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What is low alcohol fermented carrot juice called?

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Dusty Paulson

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Hello All,

For a while now I have been experimenting with some different Cider making techniques/yeasts/apple juices/etc. I had the idea that making a "Carrot Cider" would be an interesting thought. I currently have a very small half-gallon batch of carrot juice sweetened with a few ounces of local unfiltered honey fermenting. I was curious to know if this has a specific name? The closest official category I could find would be a lambic but I don't think that is quite right. Any thoughts?
 

jtratcliff

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Dusty Paulson

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https://www.homebrewtalk.com/forum/threads/carrot-wine-is-delicious.145532/

Edit:
But since you're using honey, it's more like a mead... so this might be a melomel....
Or maybe just "other mead"

Depends on the amount of honey I suppose... If it's mostly fermented juice, It's probably a wine.. if the honey is the primary fermentable, a mead.
This is exactly what I was thinking. However, it is about 50 ounces carrot juice and 2 ounces honey so maybe an "other mead". Otherwise, I agree this would be considered a low alcohol wine. Out of curiosity are there alcohol percentages that constitute a wine?
 

RPh_Guy

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Lambic is beer, which is primary made using malted barley. You are definitely not making Lambic or anything close to it.

While "wine" typically refers to fermented grapes, any non-malted-grain, non-distilled fermented beverage could probably be called a wine.

Some particular "wines" have specific names:
Mead is fermented honey.
Cider is fermented apple juice.
Perry is fermented pear.
Sake is a particular type of [unmalted] rice wine.
Kombucha is sweet tea fermented with a mixed culture.
Etc.

Most other "wines" made from less conventional fruits, vegetables, flowers, herbs, etc, are called "country wines". In my opinion this term best describes what you've created.

There's not a particular alcohol level requirement to use the term "wine", but commonly a wine should contain a substantial amount, at least 5% ABV or higher. If heat is not used, this is needed for safety. Alcohol kills pathogenic bacteria and parasites.

Cheers
 

bkboiler

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If you're looking for a creative name rather than a technical name, I propose "Funny Bunny"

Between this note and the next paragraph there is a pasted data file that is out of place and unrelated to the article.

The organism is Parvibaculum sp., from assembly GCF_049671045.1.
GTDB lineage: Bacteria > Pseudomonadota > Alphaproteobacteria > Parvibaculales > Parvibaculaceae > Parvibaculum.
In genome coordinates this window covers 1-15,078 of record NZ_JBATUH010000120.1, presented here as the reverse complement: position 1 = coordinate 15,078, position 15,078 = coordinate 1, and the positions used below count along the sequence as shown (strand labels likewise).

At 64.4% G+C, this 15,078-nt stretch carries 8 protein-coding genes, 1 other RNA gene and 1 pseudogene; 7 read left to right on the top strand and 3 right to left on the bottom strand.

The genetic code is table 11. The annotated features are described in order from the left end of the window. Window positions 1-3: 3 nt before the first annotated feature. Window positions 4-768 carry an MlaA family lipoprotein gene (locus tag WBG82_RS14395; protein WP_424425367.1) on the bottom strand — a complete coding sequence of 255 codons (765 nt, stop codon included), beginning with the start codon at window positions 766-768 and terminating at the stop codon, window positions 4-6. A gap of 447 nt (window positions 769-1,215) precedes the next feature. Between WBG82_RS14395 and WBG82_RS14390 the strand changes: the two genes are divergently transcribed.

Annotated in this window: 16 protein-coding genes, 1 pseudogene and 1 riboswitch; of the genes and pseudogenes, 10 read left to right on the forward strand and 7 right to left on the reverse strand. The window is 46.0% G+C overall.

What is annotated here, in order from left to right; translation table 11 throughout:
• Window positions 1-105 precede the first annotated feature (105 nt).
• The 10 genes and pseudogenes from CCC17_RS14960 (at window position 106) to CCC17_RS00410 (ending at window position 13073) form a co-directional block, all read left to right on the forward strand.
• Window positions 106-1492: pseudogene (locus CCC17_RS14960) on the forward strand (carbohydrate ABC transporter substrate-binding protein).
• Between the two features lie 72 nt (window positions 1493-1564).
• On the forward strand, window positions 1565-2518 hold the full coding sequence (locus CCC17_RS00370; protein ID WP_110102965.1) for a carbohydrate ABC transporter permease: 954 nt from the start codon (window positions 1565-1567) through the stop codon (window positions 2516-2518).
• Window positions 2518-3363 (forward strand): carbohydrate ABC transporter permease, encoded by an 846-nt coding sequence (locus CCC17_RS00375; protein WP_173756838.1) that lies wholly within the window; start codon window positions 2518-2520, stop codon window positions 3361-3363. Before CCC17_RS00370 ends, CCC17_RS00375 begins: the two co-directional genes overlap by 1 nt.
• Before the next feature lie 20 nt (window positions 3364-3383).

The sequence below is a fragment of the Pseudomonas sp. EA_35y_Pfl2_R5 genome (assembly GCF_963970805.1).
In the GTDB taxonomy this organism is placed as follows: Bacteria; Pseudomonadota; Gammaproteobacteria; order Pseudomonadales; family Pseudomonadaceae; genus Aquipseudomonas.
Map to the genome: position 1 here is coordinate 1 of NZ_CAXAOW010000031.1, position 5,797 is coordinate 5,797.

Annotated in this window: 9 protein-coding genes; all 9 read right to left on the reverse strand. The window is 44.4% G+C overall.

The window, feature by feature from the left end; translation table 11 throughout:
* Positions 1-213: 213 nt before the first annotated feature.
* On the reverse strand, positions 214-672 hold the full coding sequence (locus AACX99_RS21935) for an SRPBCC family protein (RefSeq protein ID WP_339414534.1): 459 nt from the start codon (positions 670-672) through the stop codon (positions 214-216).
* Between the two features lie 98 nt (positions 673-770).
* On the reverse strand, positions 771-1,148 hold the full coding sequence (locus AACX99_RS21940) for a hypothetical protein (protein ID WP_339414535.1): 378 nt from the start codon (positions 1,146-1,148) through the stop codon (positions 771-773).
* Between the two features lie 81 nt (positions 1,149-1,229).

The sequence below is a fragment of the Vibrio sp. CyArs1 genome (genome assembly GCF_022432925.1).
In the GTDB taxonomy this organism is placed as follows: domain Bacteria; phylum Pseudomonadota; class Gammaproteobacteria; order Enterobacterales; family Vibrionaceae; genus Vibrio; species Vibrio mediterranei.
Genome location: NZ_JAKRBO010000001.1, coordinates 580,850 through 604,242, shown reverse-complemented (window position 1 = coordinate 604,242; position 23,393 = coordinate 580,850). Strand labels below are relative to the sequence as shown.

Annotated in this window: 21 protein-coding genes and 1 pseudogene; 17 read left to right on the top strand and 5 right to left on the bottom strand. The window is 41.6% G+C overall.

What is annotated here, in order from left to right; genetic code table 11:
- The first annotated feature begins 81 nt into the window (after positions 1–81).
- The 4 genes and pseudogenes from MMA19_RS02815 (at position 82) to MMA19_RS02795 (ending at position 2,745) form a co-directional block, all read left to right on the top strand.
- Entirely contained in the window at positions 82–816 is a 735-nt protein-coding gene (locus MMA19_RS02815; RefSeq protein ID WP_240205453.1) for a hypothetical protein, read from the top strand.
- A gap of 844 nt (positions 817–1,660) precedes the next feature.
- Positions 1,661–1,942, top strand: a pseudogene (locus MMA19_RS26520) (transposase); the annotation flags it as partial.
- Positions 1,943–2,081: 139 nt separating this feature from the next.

Northern_Brewer

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It's not like rabbits need alcohol to help them get laid....
 
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Dusty Paulson

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Lambic is beer, which is primary made using malted barley. You are definitely not making Lambic or anything close to it.

While "wine" typically refers to fermented grapes, any non-malted-grain, non-distilled fermented beverage could probably be called a wine.

Some particular "wines" have specific names:
Mead is fermented honey.
Cider is fermented apple juice.
Perry is fermented pear.
Sake is a particular type of [unmalted] rice wine.
Kombucha is sweet tea fermented with a mixed culture.
Etc.

Most other "wines" made from less conventional fruits, vegetables, flowers, herbs, etc, are called "country wines". In my opinion this term best describes what you've created.

There's not a particular alcohol level requirement to use the term "wine", but commonly a wine should contain a substantial amount, at least 5% ABV or higher. If heat is not used, this is needed for safety. Alcohol kills pathogenic bacteria and parasites.

Cheers
Thank you so much for the explanation! This is by far the most in-depth explanation of all the different types I have been able to gather. From what I was reading about Lambic I did not think that was it either but there are a lot of "Carrot Lambic" items out in the wild.

Would this be the same "Country Wine" category for different types of fruit as well? I am looking to do a mango, guava, passion fruit, and combinations of each in the coming future. I am not selling any of this by any means just wanted to have correct terminology when I talk to others about what I am accomplishing.

Thanks so much!!
 

piteko

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Hi!
Any news about the fermentation?

Cheers from Italy! :mug:
Piteko
 
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